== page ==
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New Requirements Set For Residential Landlords


Governor DeSantis recently signed a bill into law that, in part, places new requirements on residential landlords. While some of the aspects of the law will not come into effect until 2023, others are active now and should be on the radar of any landlord of transient or non-transient apartments

History and Purpose of the Changes

The purpose of the new law is to increase renters’ physical safety, and was named after 19 year old Miya Micano. Police believe that Ms. Micano was killed by Armando Caballero, a maintenance worker at her apartment complex. The man had taken a romantic interest in Miya but had reportedly been rejected by her several times. The man had a criminal history, a history of harassing women, and a history of accessing Ms. Micano’s apartment unsupervised.

Requirements Under the New Law

Under the new law, landlords of transient or non-transient apartments in Florida are now required to conduct background checks on all apartment complex employees and licensees. The background check is now a condition of employment, and must be performed by a consumer reporting agency. The background check must include screening for criminal history, and a check of sexual predator/offender registries of all 50 states and Washington DC. The law gives landlords the right to disqualify an applicant from employment if the person was convicted, found guilty of, or pled nolo contendere to:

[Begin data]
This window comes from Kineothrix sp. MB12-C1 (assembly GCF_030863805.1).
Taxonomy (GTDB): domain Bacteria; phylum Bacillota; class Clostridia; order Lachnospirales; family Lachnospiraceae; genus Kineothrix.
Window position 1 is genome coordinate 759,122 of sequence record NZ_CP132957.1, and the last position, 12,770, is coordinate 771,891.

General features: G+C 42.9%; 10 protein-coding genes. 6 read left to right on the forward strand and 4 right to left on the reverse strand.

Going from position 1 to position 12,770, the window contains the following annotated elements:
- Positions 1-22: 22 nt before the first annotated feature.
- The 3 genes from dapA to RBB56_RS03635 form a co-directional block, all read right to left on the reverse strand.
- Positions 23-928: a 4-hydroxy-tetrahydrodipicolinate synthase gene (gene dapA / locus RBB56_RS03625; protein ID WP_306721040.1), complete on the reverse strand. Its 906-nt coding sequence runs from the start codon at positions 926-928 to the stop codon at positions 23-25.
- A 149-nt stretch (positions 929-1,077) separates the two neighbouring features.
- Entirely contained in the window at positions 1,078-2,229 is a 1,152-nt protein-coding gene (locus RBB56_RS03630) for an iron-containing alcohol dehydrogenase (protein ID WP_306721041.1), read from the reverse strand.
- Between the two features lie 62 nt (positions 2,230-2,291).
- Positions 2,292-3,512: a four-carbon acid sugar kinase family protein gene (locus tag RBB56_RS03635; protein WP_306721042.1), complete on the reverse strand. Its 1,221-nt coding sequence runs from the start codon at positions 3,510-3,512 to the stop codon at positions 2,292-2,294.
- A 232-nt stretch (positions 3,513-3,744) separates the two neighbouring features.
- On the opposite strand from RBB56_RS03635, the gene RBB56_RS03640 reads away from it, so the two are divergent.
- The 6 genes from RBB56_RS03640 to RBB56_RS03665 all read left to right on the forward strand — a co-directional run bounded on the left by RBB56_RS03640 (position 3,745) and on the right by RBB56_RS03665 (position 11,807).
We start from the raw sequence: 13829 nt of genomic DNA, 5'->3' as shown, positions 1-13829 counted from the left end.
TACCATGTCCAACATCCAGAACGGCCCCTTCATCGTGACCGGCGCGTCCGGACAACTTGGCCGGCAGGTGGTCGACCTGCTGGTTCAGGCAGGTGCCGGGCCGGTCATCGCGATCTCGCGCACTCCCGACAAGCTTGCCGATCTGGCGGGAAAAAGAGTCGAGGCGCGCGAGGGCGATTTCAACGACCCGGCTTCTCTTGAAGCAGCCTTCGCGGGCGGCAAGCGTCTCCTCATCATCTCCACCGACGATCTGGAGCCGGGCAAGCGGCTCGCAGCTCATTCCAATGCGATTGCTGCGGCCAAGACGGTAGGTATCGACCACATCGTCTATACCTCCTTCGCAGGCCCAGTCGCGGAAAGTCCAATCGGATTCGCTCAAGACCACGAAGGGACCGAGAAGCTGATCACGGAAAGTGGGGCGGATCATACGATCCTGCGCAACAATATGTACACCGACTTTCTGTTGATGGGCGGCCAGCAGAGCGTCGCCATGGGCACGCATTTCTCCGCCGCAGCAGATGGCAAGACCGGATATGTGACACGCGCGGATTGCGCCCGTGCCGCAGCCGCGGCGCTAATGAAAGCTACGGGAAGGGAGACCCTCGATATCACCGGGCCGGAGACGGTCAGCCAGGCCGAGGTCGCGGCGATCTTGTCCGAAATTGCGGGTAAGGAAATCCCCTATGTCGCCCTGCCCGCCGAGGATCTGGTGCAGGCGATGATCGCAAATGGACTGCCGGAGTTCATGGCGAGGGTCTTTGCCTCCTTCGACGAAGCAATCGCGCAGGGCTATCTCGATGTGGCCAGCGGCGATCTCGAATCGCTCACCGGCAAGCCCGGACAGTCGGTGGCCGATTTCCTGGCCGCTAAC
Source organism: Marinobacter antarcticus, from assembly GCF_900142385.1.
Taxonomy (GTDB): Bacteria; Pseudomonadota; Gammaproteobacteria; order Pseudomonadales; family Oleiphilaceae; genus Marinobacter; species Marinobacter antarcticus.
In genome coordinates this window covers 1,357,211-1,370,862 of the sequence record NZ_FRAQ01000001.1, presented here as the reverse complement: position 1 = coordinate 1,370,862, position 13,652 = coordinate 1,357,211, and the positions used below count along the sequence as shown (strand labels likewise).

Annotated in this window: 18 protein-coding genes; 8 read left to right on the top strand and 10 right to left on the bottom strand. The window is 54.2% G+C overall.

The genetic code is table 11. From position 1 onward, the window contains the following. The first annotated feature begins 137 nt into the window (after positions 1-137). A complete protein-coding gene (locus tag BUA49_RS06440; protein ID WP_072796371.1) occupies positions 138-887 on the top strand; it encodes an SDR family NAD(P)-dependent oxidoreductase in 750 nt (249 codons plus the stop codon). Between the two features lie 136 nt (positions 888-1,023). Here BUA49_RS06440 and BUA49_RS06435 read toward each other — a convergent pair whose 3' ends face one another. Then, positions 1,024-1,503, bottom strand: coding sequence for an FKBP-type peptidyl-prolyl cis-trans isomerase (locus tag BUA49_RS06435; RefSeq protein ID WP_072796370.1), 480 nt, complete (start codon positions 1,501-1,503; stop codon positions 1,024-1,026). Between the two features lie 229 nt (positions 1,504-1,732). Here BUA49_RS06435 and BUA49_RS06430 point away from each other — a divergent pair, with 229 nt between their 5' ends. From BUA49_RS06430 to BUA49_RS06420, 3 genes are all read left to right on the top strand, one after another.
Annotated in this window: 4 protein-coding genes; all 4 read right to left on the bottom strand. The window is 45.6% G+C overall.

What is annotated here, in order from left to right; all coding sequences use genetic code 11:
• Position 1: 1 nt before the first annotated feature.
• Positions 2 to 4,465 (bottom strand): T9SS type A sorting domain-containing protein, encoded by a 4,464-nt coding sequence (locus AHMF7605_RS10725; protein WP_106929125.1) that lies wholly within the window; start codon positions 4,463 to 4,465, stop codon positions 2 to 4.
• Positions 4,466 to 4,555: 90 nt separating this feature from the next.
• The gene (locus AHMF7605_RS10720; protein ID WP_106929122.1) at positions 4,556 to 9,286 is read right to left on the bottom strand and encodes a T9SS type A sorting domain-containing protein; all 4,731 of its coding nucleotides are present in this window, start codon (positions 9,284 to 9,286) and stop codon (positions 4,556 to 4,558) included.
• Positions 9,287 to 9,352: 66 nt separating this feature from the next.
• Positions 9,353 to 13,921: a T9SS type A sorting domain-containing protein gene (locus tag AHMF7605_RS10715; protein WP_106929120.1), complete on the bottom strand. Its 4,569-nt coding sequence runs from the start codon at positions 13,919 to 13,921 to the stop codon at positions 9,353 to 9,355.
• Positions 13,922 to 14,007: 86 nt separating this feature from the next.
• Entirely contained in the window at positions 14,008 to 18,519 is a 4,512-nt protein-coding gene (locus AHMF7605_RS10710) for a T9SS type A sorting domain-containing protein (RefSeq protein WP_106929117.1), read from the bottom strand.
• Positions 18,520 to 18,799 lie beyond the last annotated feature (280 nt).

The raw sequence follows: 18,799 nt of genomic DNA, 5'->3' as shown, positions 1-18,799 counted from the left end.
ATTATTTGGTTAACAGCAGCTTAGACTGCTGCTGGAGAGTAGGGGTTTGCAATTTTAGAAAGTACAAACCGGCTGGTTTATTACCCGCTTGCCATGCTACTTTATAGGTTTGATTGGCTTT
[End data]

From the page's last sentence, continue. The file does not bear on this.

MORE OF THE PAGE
• A criminal offense that disregarded the safety of others and amounted to a felony or first degree misdemeanor under Florida law (or would amount to such if the act was committed in Florida)
  • A crime involving violence such as murder, sexual battery, robbery, carjacking, or stalking

In addition to the requirement to conduct a background check as set forth above, the new law also increases the length of time that a landlord must give notice to the tenant prior to entering a unit for maintenance and repairs. While the prior notification standard was 12 hours, the new standard now requires 24 hours notice.

The law will also require residential landlords, as of January 1, 2023, to establish policies and procedures for both the issuance and return of apartment keys. Landlords must also have policies for storing keys, and restricting access to unissued keys. Landlords will be required to keep a log of the key for each apartment that indicates who the key was issued to and ensure that each key has been properly returned.

Contact Suncoast Civil Law for Representation in Your Landlord-Tenant Dispute

The new law creates some novel requirements for landlords, but there are many, many additional laws and regulations in place that govern the relationship between landlords and tenants. Both landlords and tenants have rights and duties concerning one another that are meant to be guaranteed under these laws, but those rights and duties are sometimes not upheld by all. If you have a claim related to the new law, or any other landlord-tenant claim regarding collections, evictions, damages, etc. it is important that you approach the situation through the proper channels and with knowledgeable counsel at your side. Contact the Sarasota landlord lawyers at Suncoast Civil Law today to discuss your case and receive sound advice in your Florida landlord matter.